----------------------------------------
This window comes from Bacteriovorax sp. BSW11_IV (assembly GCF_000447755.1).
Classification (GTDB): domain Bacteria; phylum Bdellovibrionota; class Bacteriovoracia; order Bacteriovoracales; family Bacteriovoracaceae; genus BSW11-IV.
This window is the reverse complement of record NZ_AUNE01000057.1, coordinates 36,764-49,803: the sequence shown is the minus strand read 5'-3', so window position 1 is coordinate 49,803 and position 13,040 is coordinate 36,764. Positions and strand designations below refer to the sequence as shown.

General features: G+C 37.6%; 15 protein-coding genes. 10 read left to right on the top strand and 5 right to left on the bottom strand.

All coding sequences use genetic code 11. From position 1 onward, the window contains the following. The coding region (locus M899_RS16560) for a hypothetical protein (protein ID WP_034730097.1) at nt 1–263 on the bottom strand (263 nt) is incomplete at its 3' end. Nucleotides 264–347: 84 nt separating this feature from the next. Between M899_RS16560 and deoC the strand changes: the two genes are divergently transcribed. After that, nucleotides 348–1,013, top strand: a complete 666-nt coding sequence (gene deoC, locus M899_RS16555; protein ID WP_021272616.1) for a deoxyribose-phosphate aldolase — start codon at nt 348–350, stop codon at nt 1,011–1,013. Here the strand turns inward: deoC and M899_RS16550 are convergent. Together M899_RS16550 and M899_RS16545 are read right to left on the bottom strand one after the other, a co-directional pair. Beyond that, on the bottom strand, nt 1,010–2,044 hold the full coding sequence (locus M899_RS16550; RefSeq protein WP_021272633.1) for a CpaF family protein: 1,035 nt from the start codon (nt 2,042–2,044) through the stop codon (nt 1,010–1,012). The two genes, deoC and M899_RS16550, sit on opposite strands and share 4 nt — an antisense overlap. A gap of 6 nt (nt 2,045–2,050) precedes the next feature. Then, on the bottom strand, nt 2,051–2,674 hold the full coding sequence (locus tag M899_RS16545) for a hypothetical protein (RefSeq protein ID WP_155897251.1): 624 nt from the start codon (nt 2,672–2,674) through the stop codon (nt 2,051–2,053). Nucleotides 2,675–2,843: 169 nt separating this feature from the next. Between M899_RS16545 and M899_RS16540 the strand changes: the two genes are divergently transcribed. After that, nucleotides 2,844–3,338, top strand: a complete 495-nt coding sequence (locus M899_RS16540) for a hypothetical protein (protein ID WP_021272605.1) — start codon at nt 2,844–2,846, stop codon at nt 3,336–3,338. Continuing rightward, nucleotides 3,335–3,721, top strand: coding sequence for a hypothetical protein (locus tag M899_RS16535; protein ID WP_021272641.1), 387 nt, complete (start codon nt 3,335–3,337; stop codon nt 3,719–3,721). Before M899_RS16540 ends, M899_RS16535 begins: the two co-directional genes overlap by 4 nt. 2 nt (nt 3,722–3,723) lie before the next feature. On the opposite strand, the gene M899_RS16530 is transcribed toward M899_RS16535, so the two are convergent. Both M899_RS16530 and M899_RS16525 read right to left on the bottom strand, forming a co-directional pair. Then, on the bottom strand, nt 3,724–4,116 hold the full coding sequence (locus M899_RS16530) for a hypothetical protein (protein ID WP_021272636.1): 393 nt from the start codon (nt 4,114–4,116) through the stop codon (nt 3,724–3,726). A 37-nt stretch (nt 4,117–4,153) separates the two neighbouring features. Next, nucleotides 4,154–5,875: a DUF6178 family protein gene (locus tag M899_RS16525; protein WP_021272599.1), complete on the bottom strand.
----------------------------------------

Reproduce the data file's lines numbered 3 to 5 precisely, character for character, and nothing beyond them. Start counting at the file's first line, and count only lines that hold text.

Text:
This window is the reverse complement of record NZ_AUNE01000057.1, coordinates 36,764-49,803: the sequence shown is the minus strand read 5'-3', so window position 1 is coordinate 49,803 and position 13,040 is coordinate 36,764. Positions and strand designations below refer to the sequence as shown.

General features: G+C 37.6%; 15 protein-coding genes. 10 read left to right on the top strand and 5 right to left on the bottom strand.

All coding sequences use genetic code 11. From position 1 onward, the window contains the following. The coding region (locus M899_RS16560) for a hypothetical protein (protein ID WP_034730097.1) at nt 1–263 on the bottom strand (263 nt) is incomplete at its 3' end. Nucleotides 264–347: 84 nt separating this feature from the next. Between M899_RS16560 and deoC the strand changes: the two genes are divergently transcribed. After that, nucleotides 348–1,013, top strand: a complete 666-nt coding sequence (gene deoC, locus M899_RS16555; protein ID WP_021272616.1) for a deoxyribose-phosphate aldolase — start codon at nt 348–350, stop codon at nt 1,011–1,013. Here the strand turns inward: deoC and M899_RS16550 are convergent. Together M899_RS16550 and M899_RS16545 are read right to left on the bottom strand one after the other, a co-directional pair. Beyond that, on the bottom strand, nt 1,010–2,044 hold the full coding sequence (locus M899_RS16550; RefSeq protein WP_021272633.1) for a CpaF family protein: 1,035 nt from the start codon (nt 2,042–2,044) through the stop codon (nt 1,010–1,012). The two genes, deoC and M899_RS16550, sit on opposite strands and share 4 nt — an antisense overlap. A gap of 6 nt (nt 2,045–2,050) precedes the next feature. Then, on the bottom strand, nt 2,051–2,674 hold the full coding sequence (locus tag M899_RS16545) for a hypothetical protein (RefSeq protein ID WP_155897251.1): 624 nt from the start codon (nt 2,672–2,674) through the stop codon (nt 2,051–2,053). Nucleotides 2,675–2,843: 169 nt separating this feature from the next. Between M899_RS16545 and M899_RS16540 the strand changes: the two genes are divergently transcribed. After that, nucleotides 2,844–3,338, top strand: a complete 495-nt coding sequence (locus M899_RS16540) for a hypothetical protein (protein ID WP_021272605.1) — start codon at nt 2,844–2,846, stop codon at nt 3,336–3,338. Continuing rightward, nucleotides 3,335–3,721, top strand: coding sequence for a hypothetical protein (locus tag M899_RS16535; protein ID WP_021272641.1), 387 nt, complete (start codon nt 3,335–3,337; stop codon nt 3,719–3,721). Before M899_RS16540 ends, M899_RS16535 begins: the two co-directional genes overlap by 4 nt. 2 nt (nt 3,722–3,723) lie before the next feature. On the opposite strand, the gene M899_RS16530 is transcribed toward M899_RS16535, so the two are convergent. Both M899_RS16530 and M899_RS16525 read right to left on the bottom strand, forming a co-directional pair. Then, on the bottom strand, nt 3,724–4,116 hold the full coding sequence (locus M899_RS16530) for a hypothetical protein (protein ID WP_021272636.1): 393 nt from the start codon (nt 4,114–4,116) through the stop codon (nt 3,724–3,726). A 37-nt stretch (nt 4,117–4,153) separates the two neighbouring features. Next, nucleotides 4,154–5,875: a DUF6178 family protein gene (locus tag M899_RS16525; protein WP_021272599.1), complete on the bottom strand.